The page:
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Title: 'Beautiful boys made up as beautiful girls': Anti-masculine taste in Qing China
Contributor(s): Wu, C (author)
Publication Date: 2003
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Abstract: In contrast with Han (206 BCE-CE 220) or Tang (618-907) dynasty works of art, in the late imperial period (approximately 1550-1911) Chinese artistic taste experienced a gradual shift away from the celebration of masculine images. A comparison of the depiction of males in late imperial Chinese book illustrations, particularly those found in novels and short story collections, with figures depicted in paintings or frescoes from the Han or Tang dynasties reveals a stark contrast in representations of the male form. The standard, most prevalent, male images in the late imperial period are young, weak, slim and beardless; we no longer find the images of men in the prime of their lives, with round torsos and impressive beards, which are evident in portraits from earlier periods (van Gulik, 1961, 295-8). This chapter will argue that in late imperial China a feminised male appearance was generally accepted as the ideal of male beauty. The 'anti-masculine' had become the supreme male form.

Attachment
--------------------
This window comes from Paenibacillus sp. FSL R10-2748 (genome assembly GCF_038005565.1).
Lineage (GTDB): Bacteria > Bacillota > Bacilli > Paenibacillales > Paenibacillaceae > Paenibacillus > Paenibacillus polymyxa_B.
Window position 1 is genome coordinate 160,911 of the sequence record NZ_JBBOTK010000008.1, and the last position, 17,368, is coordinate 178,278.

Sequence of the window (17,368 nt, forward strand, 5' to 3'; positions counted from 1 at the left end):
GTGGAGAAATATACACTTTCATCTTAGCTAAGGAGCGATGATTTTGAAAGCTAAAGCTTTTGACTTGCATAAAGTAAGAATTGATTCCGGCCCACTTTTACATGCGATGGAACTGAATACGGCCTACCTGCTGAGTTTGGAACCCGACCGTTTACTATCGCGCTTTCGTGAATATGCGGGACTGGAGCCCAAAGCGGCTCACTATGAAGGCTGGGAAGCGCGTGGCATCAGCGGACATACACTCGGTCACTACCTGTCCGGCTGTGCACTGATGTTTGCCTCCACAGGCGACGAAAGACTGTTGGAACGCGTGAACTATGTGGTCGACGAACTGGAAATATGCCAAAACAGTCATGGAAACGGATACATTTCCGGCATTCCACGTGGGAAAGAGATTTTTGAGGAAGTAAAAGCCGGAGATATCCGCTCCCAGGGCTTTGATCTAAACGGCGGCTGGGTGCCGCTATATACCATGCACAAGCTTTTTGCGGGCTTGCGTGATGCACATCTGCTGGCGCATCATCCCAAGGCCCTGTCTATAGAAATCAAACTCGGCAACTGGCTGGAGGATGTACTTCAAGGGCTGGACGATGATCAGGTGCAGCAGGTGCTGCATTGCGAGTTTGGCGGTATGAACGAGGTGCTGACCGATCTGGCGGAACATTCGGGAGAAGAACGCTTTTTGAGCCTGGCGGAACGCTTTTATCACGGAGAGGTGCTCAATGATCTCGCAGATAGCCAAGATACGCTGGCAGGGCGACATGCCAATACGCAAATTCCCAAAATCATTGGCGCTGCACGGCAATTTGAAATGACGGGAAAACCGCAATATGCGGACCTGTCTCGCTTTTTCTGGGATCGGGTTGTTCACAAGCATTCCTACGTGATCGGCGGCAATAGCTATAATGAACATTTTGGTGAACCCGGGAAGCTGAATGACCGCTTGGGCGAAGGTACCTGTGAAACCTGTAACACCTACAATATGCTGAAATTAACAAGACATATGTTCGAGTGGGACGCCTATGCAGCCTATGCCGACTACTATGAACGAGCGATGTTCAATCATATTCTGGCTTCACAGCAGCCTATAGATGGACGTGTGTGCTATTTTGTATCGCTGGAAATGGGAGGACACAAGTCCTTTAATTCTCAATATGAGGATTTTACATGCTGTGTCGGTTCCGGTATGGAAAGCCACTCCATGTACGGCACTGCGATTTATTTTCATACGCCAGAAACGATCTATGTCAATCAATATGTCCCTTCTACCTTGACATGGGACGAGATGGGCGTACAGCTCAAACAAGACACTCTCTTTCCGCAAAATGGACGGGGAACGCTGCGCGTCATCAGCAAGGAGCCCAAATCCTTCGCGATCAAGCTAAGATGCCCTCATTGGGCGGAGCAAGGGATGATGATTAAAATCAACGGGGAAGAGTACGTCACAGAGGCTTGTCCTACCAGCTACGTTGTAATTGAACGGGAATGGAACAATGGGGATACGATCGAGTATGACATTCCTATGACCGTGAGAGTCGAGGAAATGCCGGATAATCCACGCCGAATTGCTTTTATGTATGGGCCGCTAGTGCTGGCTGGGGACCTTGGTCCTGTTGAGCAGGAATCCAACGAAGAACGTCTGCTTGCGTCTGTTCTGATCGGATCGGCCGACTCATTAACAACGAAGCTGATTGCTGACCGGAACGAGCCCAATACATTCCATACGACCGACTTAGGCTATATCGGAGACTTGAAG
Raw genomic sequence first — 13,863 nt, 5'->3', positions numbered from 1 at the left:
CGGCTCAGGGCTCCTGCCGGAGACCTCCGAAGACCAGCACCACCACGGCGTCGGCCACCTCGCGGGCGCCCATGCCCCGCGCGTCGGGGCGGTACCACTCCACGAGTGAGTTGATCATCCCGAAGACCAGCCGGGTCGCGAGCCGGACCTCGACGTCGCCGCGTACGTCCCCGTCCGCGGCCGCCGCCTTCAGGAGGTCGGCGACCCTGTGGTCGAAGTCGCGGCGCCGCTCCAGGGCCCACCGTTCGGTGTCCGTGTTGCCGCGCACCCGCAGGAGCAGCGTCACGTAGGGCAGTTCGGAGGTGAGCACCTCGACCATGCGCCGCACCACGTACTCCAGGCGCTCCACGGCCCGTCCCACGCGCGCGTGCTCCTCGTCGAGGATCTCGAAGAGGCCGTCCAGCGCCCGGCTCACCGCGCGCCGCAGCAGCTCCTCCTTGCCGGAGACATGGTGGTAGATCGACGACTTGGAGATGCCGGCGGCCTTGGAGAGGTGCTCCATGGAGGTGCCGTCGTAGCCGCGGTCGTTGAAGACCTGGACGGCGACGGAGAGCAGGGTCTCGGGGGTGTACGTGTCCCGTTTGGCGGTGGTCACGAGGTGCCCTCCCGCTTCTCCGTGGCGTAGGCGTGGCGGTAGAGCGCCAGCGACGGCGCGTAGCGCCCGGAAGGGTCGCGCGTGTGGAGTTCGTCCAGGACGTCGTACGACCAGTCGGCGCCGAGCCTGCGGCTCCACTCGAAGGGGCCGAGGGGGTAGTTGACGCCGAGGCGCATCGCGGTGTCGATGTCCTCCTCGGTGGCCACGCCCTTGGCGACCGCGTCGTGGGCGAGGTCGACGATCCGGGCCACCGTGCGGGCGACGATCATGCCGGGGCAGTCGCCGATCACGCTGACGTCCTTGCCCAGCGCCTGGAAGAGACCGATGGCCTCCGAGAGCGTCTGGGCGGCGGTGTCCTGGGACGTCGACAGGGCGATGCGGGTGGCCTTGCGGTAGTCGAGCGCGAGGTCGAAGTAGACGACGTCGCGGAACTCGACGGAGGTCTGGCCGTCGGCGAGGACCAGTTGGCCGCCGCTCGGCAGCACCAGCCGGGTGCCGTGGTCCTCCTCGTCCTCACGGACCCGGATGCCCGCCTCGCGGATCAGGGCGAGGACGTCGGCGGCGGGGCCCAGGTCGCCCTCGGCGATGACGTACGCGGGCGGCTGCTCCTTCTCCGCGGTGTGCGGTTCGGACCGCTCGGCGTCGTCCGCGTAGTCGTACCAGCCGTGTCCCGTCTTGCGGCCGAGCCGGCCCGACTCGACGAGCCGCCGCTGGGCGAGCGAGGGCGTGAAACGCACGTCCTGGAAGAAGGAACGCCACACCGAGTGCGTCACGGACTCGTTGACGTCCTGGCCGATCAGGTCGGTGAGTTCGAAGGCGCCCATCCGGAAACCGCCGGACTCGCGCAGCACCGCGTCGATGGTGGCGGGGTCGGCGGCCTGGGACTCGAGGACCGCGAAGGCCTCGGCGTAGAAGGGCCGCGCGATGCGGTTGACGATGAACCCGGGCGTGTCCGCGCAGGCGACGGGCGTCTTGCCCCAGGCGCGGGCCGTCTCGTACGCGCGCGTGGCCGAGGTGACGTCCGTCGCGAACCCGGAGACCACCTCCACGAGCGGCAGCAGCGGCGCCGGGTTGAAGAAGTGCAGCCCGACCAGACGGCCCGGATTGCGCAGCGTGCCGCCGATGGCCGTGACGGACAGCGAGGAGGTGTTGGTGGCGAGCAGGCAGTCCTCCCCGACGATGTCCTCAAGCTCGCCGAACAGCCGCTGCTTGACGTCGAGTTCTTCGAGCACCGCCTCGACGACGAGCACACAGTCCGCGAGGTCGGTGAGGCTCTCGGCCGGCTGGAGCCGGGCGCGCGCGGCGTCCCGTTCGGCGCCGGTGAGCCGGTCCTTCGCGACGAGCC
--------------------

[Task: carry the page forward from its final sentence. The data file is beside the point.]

Publication Type: Book Chapter
Source of Publication: Asian Masculinities: The Meaning and Practice of Manhood in China and Japan, p. 19-40
Publisher: Routledge
Place of Publication: London
ISBN: 0415298385
Field of Research (FOR): 200205 Culture, Gender, Sexuality
HERDC Category Description: B1 Chapter in a Scholarly Book
Other Links:,M1
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Appears in Collections:Book Chapter

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